• The ordering and delivery of takeaway food. From walking to the local Fish and Chip shop in the 1970s, to ordering by telephone and having food delivered in the 1980s and 1990s to today’s internet ordering which connects you, the hungry customer, with a much larger group of suppliers of takeaway food.

Consider the examples above.   At the time of introduction, had the actual American Airlines flight from one destination to another changed?   Were Amazon’s books different from those sold by bookshops?  Is the pizza you eat whilst watching a film substantially different from that which you could have ordered by phone or collected yourself or even consumed at a table in a restaurant?

Types of innovation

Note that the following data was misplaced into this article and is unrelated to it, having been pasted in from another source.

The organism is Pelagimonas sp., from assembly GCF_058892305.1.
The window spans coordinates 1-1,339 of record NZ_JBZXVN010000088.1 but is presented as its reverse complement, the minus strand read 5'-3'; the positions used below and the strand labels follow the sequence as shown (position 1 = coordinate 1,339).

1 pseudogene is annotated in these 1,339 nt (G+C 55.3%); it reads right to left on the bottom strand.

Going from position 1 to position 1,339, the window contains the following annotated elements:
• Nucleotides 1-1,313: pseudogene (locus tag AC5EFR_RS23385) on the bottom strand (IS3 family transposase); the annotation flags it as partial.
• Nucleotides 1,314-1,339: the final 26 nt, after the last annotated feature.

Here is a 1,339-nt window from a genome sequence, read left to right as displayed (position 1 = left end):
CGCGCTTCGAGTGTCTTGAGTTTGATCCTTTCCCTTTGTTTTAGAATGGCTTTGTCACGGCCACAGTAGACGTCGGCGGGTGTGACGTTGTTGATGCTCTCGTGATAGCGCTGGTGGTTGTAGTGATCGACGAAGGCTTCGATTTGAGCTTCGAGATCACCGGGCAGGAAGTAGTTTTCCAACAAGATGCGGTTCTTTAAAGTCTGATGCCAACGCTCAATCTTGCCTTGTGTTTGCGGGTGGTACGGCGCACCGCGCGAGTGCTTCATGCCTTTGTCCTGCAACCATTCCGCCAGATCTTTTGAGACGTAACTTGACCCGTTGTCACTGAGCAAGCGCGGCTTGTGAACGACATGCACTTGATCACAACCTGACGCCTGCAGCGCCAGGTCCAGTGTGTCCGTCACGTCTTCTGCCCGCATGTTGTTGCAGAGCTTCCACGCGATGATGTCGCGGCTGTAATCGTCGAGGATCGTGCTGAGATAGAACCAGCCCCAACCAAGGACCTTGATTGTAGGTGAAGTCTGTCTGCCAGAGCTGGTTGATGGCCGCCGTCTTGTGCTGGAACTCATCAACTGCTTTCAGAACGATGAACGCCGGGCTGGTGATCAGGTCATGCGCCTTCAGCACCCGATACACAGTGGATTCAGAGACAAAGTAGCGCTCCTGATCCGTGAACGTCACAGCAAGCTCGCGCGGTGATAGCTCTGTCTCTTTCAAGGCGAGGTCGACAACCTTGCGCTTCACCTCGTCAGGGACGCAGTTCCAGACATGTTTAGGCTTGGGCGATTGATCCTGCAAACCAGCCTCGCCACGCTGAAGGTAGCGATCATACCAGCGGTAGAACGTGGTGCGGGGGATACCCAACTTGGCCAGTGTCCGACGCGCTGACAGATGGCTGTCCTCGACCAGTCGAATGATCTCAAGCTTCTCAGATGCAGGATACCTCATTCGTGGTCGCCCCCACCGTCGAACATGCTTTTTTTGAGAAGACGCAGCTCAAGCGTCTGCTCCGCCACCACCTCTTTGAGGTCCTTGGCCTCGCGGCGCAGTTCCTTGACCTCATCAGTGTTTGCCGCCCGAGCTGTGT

So, when a Consulting firm offers innovation, what is being proposed?   During research for this article I came across a paper published by Dr Joe O’Mahoney for the Institute of Consulting (“Innovation in Consulting”, 2011).  I have worked in the Consulting Services sector for over 30 years and the findings, conclusions and recommendations of the paper still resonate.   In this paper the main areas of innovation from the perspective of consulting firms are:

  • New solutions
  • Adapting solutions
  • Thought Leadership
  • Creative Problem Solving

Again, this is exactly the experience of myself and others in K2 Consulting Partners when at our former employers.   However, consulting innovation is something which is developed to generate sales at customers and is then performed for (or on) customers.    Examples of innovation within the process of delivering consulting services to customers – that is innovations within the consulting companies themselves – are harder to find.    The globalisation, by means of partner firm combination, of some of the Big 5 consulting companies in the 1980s and 1990s is perhaps one.

Innovation in Consulting companies